Cancer myths can be risky assumptions


Another great post by guest blogger Joni Aldrich. This month, Joni addresses common myths associated with cancer.

A myth is “an unfounded or false notion.” Although not usually considered dangerous, in the wrong context—such as associated with a cancer diagnosis—myths may lead to serious concerns.

All cancers are created equal.
With over 100 different types of cancer, don’t believe they are all created equal. Your own body chemistry, stage at the time of diagnosis, and overall health require special consideration in an effective treatment regimen. In The Saving of Gordon: Lifelines to W-I-N Against Cancer, we discuss the four cancer cash cows (lung, prostate, breast, and colon cancer), the many other rare forms of cancer, the difficult combination cancer diagnosis, and the different approaches necessary to find a treatment facility for each of these.

Every cancer treatment facility can treat most types of cancers.
We all know that the key to success is location, location, location! Isn’t it ironic that we use this guideline regularly, but when faced with the difficult decision of where to receive cancer treatment, families (admittedly in the shock and awe phase) may not be as particular? Be particular. That may involve some challenges, but putting your life into the hands of the wrong treatment center can be catastrophic. Even the best cancer treatment facility will tell you that they are better equipped and educated to treat some types of cancers than others.

You will use the same facility throughout your cancer care.
You could be diagnosed at one facility, have your cancer treatment regimen defined at another (where you may or may not have some or all of your treatments), and then your “home base” facility may provide some of your care. Cancer is a complicated disease.

Your insurance company will work with you to find the best treatment center. Maybe or maybe not. You may have a fight on your hands. It’s in the best interests of everyone concerned to have the right treatment. Does the insurance company really want to pay for ineffective treatments? Communication is crucial.

If you don’t have insurance, you won’t receive treatment. A good friend just died after a long battle with cancer at a top university hospital in Indiana. He didn’t have one stitch of insurance. While this situation is more of a challenge (particularly since you may not have as many choices), you can get treatment. Most facilities have a financial aide or social worker available to help.

All oncologists are created equal.
Sadly, that isn’t the case. In The Saving of Gordon: Lifelines to W-I-N Against Cancer, I cover the bases on the best methods for finding an oncologist. (It’s in the chapter aptly named: Would You Hire a Plumber to Be Your Electrician?)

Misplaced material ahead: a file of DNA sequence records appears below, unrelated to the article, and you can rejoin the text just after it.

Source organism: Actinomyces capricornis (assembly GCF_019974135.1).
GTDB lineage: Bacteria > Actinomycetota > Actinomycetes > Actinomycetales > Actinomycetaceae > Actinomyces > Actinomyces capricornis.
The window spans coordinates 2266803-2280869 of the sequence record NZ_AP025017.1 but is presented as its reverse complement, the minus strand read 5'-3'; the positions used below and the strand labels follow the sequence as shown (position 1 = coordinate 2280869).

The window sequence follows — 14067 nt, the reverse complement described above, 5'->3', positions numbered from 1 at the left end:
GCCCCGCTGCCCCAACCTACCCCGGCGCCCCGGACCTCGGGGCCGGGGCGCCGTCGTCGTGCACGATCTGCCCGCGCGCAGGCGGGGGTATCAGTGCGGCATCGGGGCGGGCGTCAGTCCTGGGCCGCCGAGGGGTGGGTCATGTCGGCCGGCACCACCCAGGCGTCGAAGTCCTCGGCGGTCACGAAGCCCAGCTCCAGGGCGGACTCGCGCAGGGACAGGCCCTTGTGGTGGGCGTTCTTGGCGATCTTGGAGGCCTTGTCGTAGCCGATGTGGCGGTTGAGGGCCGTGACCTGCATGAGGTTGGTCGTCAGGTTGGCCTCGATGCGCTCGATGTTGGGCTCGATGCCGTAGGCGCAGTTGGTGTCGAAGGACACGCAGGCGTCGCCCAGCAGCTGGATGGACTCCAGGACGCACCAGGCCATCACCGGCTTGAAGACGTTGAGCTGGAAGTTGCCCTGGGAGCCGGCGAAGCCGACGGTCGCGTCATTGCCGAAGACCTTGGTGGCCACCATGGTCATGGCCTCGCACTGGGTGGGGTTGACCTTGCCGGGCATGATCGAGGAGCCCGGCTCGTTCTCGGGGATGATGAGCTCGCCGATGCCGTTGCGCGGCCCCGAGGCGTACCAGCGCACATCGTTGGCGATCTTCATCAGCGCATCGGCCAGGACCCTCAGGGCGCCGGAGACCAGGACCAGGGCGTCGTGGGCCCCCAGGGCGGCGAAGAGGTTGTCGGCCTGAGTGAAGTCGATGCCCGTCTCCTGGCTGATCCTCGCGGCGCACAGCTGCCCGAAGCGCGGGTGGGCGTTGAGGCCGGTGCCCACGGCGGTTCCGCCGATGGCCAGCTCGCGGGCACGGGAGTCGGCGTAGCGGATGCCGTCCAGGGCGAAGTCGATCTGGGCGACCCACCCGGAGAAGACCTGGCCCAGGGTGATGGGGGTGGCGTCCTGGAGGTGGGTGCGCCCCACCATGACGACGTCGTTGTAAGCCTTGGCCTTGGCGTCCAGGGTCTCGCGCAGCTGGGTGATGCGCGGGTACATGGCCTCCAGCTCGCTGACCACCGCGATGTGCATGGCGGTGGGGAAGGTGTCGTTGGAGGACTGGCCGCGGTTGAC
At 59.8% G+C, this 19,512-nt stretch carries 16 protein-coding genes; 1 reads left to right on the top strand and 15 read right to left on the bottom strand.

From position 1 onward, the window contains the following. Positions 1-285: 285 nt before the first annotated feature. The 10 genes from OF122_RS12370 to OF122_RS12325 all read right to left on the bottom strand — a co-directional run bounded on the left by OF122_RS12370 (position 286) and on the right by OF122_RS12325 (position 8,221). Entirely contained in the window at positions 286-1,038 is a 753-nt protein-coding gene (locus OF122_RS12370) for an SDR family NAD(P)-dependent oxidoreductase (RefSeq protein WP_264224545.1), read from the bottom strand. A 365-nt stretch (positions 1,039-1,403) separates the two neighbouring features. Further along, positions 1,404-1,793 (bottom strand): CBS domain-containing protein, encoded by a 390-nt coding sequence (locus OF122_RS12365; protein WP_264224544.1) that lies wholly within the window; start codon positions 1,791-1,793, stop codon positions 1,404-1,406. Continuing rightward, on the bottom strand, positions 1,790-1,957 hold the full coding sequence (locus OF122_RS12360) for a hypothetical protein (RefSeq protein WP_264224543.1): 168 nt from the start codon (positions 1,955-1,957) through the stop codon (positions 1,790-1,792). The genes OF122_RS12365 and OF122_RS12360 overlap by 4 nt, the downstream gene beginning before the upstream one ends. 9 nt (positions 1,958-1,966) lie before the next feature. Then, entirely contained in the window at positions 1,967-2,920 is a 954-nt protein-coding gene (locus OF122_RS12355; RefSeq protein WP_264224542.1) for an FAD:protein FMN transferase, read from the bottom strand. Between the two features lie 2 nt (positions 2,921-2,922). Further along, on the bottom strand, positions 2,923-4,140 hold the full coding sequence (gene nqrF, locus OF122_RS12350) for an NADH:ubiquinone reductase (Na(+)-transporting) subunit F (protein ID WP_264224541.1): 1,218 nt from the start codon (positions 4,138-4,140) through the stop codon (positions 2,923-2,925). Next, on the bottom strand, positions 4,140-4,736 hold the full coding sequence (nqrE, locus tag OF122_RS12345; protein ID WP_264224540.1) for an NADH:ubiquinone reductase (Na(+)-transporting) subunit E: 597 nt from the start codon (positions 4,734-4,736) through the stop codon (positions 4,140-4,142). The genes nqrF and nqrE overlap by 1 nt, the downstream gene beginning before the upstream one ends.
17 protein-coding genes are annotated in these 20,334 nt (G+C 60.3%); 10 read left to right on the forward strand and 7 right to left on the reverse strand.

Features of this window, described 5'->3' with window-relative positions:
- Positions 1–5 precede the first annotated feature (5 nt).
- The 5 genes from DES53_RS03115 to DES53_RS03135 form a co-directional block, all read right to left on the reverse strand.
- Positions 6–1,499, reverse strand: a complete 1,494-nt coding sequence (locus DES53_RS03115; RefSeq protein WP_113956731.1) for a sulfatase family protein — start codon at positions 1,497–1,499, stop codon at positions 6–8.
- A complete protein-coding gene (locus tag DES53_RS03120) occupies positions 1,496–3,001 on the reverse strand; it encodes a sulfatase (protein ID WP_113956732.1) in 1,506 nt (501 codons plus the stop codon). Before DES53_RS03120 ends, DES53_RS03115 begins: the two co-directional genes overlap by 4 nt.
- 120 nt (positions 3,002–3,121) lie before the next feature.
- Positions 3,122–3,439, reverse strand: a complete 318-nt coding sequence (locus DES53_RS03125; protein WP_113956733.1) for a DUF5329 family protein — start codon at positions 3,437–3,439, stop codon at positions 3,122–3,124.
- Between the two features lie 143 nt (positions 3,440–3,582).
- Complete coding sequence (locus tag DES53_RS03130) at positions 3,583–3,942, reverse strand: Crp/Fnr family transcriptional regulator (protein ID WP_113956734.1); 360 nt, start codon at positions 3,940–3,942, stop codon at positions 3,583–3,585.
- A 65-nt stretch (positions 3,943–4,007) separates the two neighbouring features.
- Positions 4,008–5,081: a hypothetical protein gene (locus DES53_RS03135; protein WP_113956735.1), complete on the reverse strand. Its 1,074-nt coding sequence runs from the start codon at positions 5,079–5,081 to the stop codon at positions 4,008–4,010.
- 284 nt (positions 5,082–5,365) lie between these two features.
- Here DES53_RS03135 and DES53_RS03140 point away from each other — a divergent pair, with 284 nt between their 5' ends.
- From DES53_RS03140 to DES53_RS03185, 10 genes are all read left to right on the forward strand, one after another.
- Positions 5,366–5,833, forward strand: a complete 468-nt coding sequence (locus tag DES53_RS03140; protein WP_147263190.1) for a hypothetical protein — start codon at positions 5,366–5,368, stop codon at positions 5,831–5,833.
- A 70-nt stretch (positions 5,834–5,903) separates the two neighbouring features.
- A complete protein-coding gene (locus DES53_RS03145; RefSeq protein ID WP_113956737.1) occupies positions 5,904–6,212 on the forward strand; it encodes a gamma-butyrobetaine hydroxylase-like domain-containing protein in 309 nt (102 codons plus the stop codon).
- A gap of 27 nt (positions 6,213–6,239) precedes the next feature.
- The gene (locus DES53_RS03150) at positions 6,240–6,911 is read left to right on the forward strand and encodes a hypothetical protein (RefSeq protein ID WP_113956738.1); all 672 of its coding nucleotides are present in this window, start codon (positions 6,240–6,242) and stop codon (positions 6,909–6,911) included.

Every oncologist can treat most types of cancer.
Just like all specialists, there are special specialists. Expect the best for your type of cancer. Don’t be pushed off to the “best in that facility”—you want the best in any facility! After months of ineffective treatment, we finally got Gordon to the right cancer treatment facility. I didn’t want just any of the physicians there (even thought the whole facility specialized in multiple myeloma)—I wanted the head of the department, or the head of research. Ask for the best of the best, or a physician that works next to the best of the best.

You will have the same oncologist for all treatments.
Generally, there are clinical oncologists (the boss), medical oncologists (for chemotherapy), surgical oncologists (for surgery), and radiation oncologists (for radiation therapy). You will likely have a whole oncology team. Your job is to keep them communicating effectively.

I want an oncologist I like.
Bedside manner is great, but I’m sure you’d rather have an oncologist who will keep you out of bed. Gordon’s first oncologist was a very personable man. I regret every single day that he treated Gordon. Yes, you have to have a good relationship with your lifesaver, but actions speak much louder than words.

So, all oncologists are bad.
Absolutely they are not. I can’t imagine why anyone would want to devote his or her life to treating cancer victims, but I’m so glad they do. Essentially, the problem comes in when an oncologist oversteps his or her capabilities and believes that they can treat a cancer that isn’t in their realm of expertise.

All chemotherapy makes you sick.
This is probably the number one myth about chemotherapy, and it isn’t true. Just as some medicines cause you side effects and others do not, chemotherapy “cocktails” are different, and not all of them have the strong negative reactions that we have come to expect when the word “chemotherapy” is spoken. Chemotherapy is possibly the most known and most feared word associated with cancer, even though all cancers are not treated with chemotherapy.

Clinical trials should only be considered as a last resort. Cancer treatments and drugs are being developed so quickly, that the effects even 5-10 years out are not known. Clinical trials are available even when there are other treatment options. They often have many advantages (other than aiding with scientific advances that may be used in the future to prevent, diagnose, or treat cancer). Patients in clinical trials either receive the very best standard treatment or a new treatment that researchers feel is either equal to or better than the standard treatment. There may or may not be a clinical trial open that fits your cancer needs, but it’s important to ask your oncologist.

About Joni’s cancer books (available at www.basketofcare.com):

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